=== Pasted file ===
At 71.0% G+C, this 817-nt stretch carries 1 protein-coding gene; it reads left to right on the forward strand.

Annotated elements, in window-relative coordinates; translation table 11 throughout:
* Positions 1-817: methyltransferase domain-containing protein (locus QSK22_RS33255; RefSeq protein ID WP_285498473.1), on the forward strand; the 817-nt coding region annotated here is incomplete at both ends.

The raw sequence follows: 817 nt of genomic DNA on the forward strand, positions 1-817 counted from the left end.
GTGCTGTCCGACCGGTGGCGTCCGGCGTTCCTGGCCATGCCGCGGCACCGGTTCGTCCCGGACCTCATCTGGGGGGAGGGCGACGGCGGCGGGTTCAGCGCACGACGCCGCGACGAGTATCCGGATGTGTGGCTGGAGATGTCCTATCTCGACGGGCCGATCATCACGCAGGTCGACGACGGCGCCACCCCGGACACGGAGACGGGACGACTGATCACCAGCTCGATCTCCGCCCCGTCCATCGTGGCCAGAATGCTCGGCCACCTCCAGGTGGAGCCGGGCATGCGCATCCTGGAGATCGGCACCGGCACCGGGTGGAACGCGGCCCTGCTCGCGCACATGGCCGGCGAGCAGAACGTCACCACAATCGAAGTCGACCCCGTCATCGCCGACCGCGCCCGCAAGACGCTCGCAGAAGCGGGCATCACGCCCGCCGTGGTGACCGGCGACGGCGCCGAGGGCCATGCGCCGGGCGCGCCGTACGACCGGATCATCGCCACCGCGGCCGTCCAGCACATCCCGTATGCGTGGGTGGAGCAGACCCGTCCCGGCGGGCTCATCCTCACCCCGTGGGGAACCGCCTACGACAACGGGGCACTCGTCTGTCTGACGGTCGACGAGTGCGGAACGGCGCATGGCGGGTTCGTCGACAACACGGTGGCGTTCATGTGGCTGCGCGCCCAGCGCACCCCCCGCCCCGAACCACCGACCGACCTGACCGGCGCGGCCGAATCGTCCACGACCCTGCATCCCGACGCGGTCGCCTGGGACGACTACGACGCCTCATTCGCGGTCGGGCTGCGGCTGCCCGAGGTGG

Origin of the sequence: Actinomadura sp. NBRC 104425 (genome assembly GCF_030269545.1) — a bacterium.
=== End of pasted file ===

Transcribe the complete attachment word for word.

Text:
At 71.0% G+C, this 817-nt stretch carries 1 protein-coding gene; it reads left to right on the forward strand.

Annotated elements, in window-relative coordinates; translation table 11 throughout:
* Positions 1-817: methyltransferase domain-containing protein (locus QSK22_RS33255; RefSeq protein ID WP_285498473.1), on the forward strand; the 817-nt coding region annotated here is incomplete at both ends.

The raw sequence follows: 817 nt of genomic DNA on the forward strand, positions 1-817 counted from the left end.
GTGCTGTCCGACCGGTGGCGTCCGGCGTTCCTGGCCATGCCGCGGCACCGGTTCGTCCCGGACCTCATCTGGGGGGAGGGCGACGGCGGCGGGTTCAGCGCACGACGCCGCGACGAGTATCCGGATGTGTGGCTGGAGATGTCCTATCTCGACGGGCCGATCATCACGCAGGTCGACGACGGCGCCACCCCGGACACGGAGACGGGACGACTGATCACCAGCTCGATCTCCGCCCCGTCCATCGTGGCCAGAATGCTCGGCCACCTCCAGGTGGAGCCGGGCATGCGCATCCTGGAGATCGGCACCGGCACCGGGTGGAACGCGGCCCTGCTCGCGCACATGGCCGGCGAGCAGAACGTCACCACAATCGAAGTCGACCCCGTCATCGCCGACCGCGCCCGCAAGACGCTCGCAGAAGCGGGCATCACGCCCGCCGTGGTGACCGGCGACGGCGCCGAGGGCCATGCGCCGGGCGCGCCGTACGACCGGATCATCGCCACCGCGGCCGTCCAGCACATCCCGTATGCGTGGGTGGAGCAGACCCGTCCCGGCGGGCTCATCCTCACCCCGTGGGGAACCGCCTACGACAACGGGGCACTCGTCTGTCTGACGGTCGACGAGTGCGGAACGGCGCATGGCGGGTTCGTCGACAACACGGTGGCGTTCATGTGGCTGCGCGCCCAGCGCACCCCCCGCCCCGAACCACCGACCGACCTGACCGGCGCGGCCGAATCGTCCACGACCCTGCATCCCGACGCGGTCGCCTGGGACGACTACGACGCCTCATTCGCGGTCGGGCTGCGGCTGCCCGAGGTGG

Origin of the sequence: Actinomadura sp. NBRC 104425 (genome assembly GCF_030269545.1) — a bacterium.